Hellripper’s highly-anticipated Black Arts & Alchemy EP released a few weeks ago. People have been spinning this one a lot lately, and for good reason. Here’s a look at this Scottish lad’s newest handful of speedy blasphemous anthems.
Hellripper has been permeating within the underground over the course of the past couple of years. Solo project of James McBain, the man has been dealing out evil black/thrash tunes since his debut EP in 2015, The Manifestation of Evil. For fans of early Bathory, Germany’s Ketzer, and other gritty speed metal acts to the likes of Bewitcher and Speedwolf.
Black/thrash holds an interesting place within the realm of distortion and screaming. Initially popularized by early extreme metal acts to the likes of Celtic Frost, Venom, and Sabbat, the specific sound seemed to disappear when the above bands started experimenting with newer sounds in the late ‘80s. Black/thrash seemed to sink down to the depths of the underground for the time being, up until metal’s so-called “resurrection” back around 2008. With scene trends like grunge, nu-metal, and metalcore now out of the way, sounds that used to live and die within the golden age now seemed to pop up around the globe, steadily growing ‘til today.
This particular sound, known for its blend of gritty barking vocals, shorter song lengths, jumpy party-hard attitude, and weirdly fitting bluesy guitar solos, seemed to thrive within this new era for the genre. As mentioned above, bands like Ketzer and Toxic Holocaust pioneered this awakening, with Celtic Frost worship groups popping up like crazy.
Hellripper slowly grew out of James’ basement, and it has been a pleasure to see the project grow to where it is today. While I believe that Hellripper is still a production completely out of James’ brain, he now plays shows with live members around Europe. Even though the band isn’t anywhere near being on the cusp of major recognition, at least for the next couple of years, they’re certainly well on track. This hasn’t been without hard work however, as Hellripper’s Metal Archives discography page shows. Since 2015, Hellripper has fostered a steady release of material, including EPs, splits, and a compilation, with one full-length. All have seen respectable praise. Let’s see how Black Arts & Alchemy fares.
For what the EP lacks in material, it certainly makes up for in quality and established flair. With only twelve minutes between the runout and needle drop, prior to release I expected something a little more from the EP in terms of flavour, as generic black/thrash doesn’t really get me going. Luckily for us, there’s a healthy mix of newfound flair and originality here, all placed on top of Hellripper’s delightful sound that we all know and love.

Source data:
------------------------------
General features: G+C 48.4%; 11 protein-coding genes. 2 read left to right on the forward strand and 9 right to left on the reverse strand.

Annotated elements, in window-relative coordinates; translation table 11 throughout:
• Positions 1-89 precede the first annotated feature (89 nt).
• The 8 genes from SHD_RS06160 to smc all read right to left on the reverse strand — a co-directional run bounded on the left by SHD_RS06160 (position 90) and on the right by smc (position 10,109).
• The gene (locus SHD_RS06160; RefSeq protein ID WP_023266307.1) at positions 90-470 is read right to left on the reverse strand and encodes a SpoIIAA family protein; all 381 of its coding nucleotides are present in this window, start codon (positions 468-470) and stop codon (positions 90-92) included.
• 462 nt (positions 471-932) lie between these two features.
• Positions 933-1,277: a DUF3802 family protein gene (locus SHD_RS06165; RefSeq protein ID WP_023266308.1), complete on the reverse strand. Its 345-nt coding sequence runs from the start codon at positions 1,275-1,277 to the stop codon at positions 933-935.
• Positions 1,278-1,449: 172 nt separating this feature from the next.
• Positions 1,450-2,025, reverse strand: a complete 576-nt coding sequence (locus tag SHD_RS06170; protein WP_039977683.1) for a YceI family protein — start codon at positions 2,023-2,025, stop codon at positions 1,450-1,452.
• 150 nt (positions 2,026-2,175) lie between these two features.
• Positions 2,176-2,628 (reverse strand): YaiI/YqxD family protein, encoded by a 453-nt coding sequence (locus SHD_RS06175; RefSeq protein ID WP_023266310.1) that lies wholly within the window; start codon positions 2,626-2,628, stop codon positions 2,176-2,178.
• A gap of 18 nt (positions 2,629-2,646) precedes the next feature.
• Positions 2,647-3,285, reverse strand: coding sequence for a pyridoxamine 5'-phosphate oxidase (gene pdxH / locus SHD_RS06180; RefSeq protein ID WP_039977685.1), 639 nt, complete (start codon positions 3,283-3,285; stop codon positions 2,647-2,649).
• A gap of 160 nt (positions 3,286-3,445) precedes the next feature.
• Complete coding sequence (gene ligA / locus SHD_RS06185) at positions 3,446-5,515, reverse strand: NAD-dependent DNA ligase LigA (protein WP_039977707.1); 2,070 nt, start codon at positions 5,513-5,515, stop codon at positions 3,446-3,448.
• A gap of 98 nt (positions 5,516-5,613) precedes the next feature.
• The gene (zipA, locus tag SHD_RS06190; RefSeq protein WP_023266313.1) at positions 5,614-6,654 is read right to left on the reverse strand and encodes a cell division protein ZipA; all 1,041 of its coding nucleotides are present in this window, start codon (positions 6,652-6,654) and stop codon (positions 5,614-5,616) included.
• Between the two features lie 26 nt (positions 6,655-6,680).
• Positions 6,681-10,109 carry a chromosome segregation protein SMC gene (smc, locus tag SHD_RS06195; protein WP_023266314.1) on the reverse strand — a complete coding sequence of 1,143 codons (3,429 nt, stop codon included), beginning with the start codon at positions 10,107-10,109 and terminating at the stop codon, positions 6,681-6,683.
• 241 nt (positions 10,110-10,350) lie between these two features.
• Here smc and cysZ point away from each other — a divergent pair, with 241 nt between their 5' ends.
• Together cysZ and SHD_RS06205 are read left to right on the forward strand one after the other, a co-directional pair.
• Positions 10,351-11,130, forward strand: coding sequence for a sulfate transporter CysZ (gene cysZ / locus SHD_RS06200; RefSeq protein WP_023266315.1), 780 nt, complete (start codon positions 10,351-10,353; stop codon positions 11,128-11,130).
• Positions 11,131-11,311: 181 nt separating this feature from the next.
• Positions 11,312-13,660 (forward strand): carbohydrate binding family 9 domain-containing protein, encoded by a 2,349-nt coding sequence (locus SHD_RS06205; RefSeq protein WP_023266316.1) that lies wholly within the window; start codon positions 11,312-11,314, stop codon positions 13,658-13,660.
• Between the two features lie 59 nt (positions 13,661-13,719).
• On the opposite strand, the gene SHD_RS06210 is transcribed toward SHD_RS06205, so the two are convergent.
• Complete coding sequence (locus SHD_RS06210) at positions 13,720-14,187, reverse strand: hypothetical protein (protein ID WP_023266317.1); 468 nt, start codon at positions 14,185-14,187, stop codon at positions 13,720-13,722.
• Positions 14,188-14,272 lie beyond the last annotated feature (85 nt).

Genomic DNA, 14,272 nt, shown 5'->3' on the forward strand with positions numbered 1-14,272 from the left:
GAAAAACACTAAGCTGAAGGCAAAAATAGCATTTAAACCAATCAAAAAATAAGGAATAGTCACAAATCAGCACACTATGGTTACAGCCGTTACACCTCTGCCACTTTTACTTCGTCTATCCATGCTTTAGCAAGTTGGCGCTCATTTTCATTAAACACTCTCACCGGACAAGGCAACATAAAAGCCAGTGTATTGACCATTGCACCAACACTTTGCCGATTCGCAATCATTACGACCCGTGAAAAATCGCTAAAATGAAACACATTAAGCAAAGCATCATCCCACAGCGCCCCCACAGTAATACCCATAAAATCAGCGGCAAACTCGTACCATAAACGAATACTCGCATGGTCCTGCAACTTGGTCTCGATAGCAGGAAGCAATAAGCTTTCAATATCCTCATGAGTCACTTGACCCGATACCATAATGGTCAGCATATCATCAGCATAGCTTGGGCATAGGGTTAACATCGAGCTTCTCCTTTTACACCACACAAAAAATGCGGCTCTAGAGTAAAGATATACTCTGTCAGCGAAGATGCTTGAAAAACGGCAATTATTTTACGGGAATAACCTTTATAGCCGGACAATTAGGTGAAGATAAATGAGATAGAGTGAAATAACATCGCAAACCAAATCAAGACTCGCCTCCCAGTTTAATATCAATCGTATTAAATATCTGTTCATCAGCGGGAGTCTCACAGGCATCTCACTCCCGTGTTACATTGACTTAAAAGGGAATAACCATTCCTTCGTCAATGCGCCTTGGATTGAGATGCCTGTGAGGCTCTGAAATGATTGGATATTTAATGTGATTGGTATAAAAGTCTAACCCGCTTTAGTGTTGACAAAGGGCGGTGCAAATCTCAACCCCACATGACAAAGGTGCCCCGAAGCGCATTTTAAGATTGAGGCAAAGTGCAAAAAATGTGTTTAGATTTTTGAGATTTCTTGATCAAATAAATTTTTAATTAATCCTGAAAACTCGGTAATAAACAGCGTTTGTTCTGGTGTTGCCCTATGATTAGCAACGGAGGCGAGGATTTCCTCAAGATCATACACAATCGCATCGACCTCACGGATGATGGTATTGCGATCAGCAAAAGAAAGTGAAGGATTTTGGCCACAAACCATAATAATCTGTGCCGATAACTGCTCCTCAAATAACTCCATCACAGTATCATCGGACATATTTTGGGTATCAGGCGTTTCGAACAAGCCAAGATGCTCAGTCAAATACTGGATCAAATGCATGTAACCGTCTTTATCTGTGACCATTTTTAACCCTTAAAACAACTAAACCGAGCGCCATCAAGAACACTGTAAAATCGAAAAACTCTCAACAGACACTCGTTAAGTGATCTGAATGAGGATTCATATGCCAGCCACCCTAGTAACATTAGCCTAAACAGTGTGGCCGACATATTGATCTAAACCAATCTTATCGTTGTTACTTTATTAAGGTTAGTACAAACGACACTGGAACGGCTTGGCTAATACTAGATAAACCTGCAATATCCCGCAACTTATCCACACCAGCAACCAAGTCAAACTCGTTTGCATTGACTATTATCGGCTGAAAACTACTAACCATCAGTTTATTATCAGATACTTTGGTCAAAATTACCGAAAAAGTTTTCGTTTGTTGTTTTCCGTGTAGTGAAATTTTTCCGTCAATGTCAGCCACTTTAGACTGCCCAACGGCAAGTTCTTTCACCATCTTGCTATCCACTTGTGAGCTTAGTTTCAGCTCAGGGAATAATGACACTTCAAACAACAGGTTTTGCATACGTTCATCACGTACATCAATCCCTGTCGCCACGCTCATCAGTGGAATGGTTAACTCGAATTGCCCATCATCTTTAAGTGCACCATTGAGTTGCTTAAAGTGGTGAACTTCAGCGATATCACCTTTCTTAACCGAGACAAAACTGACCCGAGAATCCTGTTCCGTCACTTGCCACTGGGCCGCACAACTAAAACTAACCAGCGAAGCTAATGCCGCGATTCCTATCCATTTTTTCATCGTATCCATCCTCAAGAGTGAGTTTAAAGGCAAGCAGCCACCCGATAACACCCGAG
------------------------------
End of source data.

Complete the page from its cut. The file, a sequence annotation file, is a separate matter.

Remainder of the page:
Hellripper seems to have kept the fast black/thrash core of their sound on Black Arts & Alchemy. We still have anthems like “All Hail the Goat” that wouldn’t be out of place on radio queue at your local dive bar, with James’ raspy vocals and hard-hitting sonic attitude purveying through your speakers. However, Black Arts & Alchemy seems to feature a lot more playful guitar breaks where the maniacal assault of percussion and screaming comes to a coordinated halt in place of a little flair. There are a few instances on the EP where James puts on some bluesy, almost medieval-sounding guitar licks that control the mix for a few repetitions until the other instruments come back in. These interjections accomplish two things: they keep the tracks interesting and diverse with the time signature changes, while also stamping the material with a thematic flair. I know it’s cheesy for the music style at hand, but these portions just sound downright evil, but oddly fun at the same time. They’re also implemented very well into the song structures at hand.
In terms of unique notable qualities other than this particular change, there aren’t too many. This is more-so to do with the subgenre at hand, of course, as black/thrash bands tend to stick within whatever flavour of devilish output they prefer. Hellripper has turned a friendly face towards the punkier side of things with this new output, but it’s still Hellripper. I predict a strong, steady, and predictably-enjoyable career for our Scottish friend, to which everyone will welcome with open arms, I’m sure. But hey, prove me wrong, right?
This is another strong release. Make sure to pick up the new t-shirt design and vinyl copy, it has a cool etched design on Side B.